One thing I’ve loved about working with yarn it that it can be undone. This is very different from the finality of taking chisel to marble. (Working with yarn is certainly more suitable for anyone as indecisive as I am!)

While weaving, I find myself un-weaving surprisingly often. Sometimes it’s because I am unhappy about way the color or pattern I’d planned actually looks as I make it. Sometimes it’s because I have a “brilliant” idea about how to do things “better” — which may, in the end, lead to more un-weaving. Sometimes it’s because I’ve let my attention falter and just plain made a mistake — which I may not notice until I’ve woven a good ways further. Occasionally the “mistake” is something I’m content to ignore or it might turn out to be an opportunity for a new way of continuing, but often it is something that just throws all that follows out of kilter and simply has to be undone and remade for the sake of the whole. I guess the latter is where we in the dominant/dominating Western culture are now with respect to many of our errant weavings.

[The old Persian belief that you must always leave a flaw in the carpet you weave — to show humility, to acknowledge that your creation is less than what has been made by the Great Creator — is an altogether different thing.]

Humans have at last become aware that we have — perhaps unintentionally — been unraveling the all-inclusive tapestry woven by Earth. And it is our own weavings of certain stories, technologies, politics, religions, etc. that have caused this damage, this unraveling. We need to re-weave, to re-story ourselves and our ways of being so that all of the Earth community can be actively included as participants rather than being seen as either “obstacles” we must overcome or mere “resources” under our control. It is, I believe, time for us to consciously keep the human weavings that support or enhance Earth’s greater weaving and to un-weave the ones that are damaging the larger whole. Then we can pick up the threads and — with the help of the inclusive stories that will continue — weave something we may not yet have imagined, weave “a new vessel that can nest a new culture.” Within that new vessel, not only we but all of our Earth kin will be able to dance!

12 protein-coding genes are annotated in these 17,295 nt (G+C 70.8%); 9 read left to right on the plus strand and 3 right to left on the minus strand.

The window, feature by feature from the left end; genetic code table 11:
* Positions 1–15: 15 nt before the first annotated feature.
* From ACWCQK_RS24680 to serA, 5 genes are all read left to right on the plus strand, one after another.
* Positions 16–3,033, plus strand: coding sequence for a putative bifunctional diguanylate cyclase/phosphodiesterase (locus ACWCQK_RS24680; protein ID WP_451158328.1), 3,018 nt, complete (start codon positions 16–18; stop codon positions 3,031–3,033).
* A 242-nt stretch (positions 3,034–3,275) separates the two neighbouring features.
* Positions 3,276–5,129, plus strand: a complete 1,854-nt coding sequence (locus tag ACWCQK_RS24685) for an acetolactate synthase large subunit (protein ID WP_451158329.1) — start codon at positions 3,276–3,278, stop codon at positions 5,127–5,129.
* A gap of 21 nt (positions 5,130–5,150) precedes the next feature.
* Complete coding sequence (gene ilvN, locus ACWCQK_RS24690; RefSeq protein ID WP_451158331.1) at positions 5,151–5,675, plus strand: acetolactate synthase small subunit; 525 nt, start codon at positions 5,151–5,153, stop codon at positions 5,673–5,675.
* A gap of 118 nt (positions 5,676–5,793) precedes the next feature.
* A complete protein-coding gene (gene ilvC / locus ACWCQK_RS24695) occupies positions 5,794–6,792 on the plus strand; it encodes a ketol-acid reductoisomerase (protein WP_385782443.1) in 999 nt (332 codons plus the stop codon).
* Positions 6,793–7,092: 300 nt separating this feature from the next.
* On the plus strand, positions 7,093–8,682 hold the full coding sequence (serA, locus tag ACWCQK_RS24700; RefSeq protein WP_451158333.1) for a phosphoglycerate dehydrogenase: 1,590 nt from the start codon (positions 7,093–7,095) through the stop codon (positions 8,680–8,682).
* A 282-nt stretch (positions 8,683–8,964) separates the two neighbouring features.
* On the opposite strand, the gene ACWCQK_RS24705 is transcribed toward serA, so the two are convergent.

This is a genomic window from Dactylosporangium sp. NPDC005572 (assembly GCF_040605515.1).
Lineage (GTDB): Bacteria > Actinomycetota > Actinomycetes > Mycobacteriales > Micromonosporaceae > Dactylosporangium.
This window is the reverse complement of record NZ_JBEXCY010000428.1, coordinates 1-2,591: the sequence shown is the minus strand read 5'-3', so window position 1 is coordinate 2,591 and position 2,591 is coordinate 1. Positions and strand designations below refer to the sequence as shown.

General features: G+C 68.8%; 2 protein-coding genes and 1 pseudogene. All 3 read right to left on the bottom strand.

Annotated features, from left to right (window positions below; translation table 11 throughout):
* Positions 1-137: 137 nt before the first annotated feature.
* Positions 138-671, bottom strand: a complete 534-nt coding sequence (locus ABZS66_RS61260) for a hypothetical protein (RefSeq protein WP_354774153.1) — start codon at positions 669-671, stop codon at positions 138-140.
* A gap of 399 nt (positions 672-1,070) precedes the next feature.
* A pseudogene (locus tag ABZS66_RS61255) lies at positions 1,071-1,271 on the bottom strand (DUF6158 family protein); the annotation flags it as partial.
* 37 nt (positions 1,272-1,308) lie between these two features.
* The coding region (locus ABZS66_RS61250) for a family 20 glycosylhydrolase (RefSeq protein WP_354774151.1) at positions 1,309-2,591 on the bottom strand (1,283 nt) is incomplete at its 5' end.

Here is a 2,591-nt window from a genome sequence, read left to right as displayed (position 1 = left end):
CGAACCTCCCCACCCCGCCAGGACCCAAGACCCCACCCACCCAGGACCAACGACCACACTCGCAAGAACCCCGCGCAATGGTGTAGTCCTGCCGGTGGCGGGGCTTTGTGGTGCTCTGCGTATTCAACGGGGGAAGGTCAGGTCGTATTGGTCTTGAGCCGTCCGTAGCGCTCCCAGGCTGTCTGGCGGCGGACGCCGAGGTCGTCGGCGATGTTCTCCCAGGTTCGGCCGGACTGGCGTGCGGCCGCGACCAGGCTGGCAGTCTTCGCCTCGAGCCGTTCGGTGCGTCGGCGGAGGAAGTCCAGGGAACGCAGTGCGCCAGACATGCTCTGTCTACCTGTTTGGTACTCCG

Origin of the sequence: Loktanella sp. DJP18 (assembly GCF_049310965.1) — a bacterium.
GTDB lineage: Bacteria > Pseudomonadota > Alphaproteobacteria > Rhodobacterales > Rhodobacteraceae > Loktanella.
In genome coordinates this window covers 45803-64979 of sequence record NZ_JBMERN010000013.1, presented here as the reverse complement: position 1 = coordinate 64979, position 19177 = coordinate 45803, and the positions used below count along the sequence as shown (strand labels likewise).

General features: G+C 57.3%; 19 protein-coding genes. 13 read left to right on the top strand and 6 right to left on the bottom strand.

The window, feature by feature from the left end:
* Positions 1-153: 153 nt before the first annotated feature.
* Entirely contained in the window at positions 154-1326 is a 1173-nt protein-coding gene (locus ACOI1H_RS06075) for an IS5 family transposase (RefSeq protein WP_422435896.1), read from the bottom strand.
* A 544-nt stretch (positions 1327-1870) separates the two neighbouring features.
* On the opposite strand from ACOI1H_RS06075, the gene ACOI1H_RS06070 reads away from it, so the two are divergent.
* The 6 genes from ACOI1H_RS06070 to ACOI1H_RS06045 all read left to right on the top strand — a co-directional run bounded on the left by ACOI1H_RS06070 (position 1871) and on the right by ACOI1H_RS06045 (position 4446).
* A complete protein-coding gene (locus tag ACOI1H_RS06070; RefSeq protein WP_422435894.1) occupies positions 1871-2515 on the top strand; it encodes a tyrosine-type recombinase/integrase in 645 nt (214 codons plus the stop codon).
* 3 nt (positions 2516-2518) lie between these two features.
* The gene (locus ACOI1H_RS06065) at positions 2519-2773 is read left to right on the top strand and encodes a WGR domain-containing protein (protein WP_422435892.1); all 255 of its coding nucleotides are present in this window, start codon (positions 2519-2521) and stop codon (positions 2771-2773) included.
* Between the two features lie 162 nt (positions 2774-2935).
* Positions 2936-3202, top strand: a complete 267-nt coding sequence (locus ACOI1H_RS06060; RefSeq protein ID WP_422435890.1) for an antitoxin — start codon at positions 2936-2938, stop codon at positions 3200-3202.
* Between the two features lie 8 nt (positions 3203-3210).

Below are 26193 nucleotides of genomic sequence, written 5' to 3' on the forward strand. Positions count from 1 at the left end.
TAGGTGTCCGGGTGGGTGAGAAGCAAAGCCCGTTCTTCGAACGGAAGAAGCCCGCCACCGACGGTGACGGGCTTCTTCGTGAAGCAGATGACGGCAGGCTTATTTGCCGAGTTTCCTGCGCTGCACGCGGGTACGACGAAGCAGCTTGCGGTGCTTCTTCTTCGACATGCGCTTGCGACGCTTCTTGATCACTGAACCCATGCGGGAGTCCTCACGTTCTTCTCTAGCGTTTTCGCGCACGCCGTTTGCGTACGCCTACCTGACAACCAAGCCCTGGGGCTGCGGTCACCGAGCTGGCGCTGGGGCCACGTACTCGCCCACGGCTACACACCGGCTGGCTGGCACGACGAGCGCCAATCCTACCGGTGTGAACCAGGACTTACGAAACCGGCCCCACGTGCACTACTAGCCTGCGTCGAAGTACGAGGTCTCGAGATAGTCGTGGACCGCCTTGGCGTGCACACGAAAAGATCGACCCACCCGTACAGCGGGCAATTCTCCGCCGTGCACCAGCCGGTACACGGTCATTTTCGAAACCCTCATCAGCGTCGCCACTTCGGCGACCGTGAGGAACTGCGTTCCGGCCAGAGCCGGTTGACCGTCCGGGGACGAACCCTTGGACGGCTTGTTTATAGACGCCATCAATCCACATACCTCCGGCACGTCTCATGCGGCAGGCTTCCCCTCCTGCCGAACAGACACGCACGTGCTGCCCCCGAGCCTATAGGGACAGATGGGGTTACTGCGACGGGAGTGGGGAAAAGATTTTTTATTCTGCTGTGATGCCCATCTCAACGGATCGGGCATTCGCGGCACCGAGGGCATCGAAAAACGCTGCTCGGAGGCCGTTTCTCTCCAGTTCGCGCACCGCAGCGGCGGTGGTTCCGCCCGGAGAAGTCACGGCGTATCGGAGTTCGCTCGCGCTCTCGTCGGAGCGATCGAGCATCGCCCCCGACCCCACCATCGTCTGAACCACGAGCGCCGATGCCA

On 11/9, Grace posted — on https://windthread.typepad.com/ — this beautiful photograph by Bertrand Kulik. It has been an amazing image to contemplate as I think about weaving, unraveling, re-weaving…. I hope you, too, enjoy it.

Bertrand Kulik, photographer

"O our mother the earth, O our father the sky,
Your children are we, and with tired backs
We bring you gifts that you love.
Then weave for us a garment of brightness:
May the warp be the white light of morning,
May the weft be the red light of evening,
May the fringes be the falling rain,
May the border be the standing rainbow.
Thus weave for us a garment of brightness
That we may walk fittingly where grass is green,
O our mother the earth, O our father the sky! 

                         -- Tewa Pueblo prayer